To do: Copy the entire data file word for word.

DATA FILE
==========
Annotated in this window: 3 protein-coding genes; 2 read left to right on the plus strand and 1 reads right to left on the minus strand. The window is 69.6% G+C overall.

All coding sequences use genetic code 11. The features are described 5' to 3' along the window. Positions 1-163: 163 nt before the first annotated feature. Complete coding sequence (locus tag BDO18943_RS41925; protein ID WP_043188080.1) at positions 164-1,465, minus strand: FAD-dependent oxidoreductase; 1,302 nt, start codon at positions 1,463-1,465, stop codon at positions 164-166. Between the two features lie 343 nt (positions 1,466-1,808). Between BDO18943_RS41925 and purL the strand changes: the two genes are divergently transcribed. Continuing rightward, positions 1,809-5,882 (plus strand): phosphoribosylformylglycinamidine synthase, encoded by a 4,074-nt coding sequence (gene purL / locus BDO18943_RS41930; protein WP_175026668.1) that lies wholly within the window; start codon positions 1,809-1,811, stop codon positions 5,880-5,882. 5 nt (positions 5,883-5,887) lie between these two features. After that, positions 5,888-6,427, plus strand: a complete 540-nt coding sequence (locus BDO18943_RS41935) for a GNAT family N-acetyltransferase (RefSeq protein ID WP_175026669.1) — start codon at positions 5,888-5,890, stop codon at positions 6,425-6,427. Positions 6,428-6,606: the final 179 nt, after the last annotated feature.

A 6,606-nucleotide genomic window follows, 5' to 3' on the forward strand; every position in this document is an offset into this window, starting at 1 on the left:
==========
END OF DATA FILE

Annotated in this window: 3 protein-coding genes; 2 read left to right on the plus strand and 1 reads right to left on the minus strand. The window is 69.6% G+C overall.

All coding sequences use genetic code 11. The features are described 5' to 3' along the window. Positions 1-163: 163 nt before the first annotated feature. Complete coding sequence (locus tag BDO18943_RS41925; protein ID WP_043188080.1) at positions 164-1,465, minus strand: FAD-dependent oxidoreductase; 1,302 nt, start codon at positions 1,463-1,465, stop codon at positions 164-166. Between the two features lie 343 nt (positions 1,466-1,808). Between BDO18943_RS41925 and purL the strand changes: the two genes are divergently transcribed. Continuing rightward, positions 1,809-5,882 (plus strand): phosphoribosylformylglycinamidine synthase, encoded by a 4,074-nt coding sequence (gene purL / locus BDO18943_RS41930; protein WP_175026668.1) that lies wholly within the window; start codon positions 1,809-1,811, stop codon positions 5,880-5,882. 5 nt (positions 5,883-5,887) lie between these two features. After that, positions 5,888-6,427, plus strand: a complete 540-nt coding sequence (locus BDO18943_RS41935) for a GNAT family N-acetyltransferase (RefSeq protein ID WP_175026669.1) — start codon at positions 5,888-5,890, stop codon at positions 6,425-6,427. Positions 6,428-6,606: the final 179 nt, after the last annotated feature.

A 6,606-nucleotide genomic window follows, 5' to 3' on the forward strand; every position in this document is an offset into this window, starting at 1 on the left: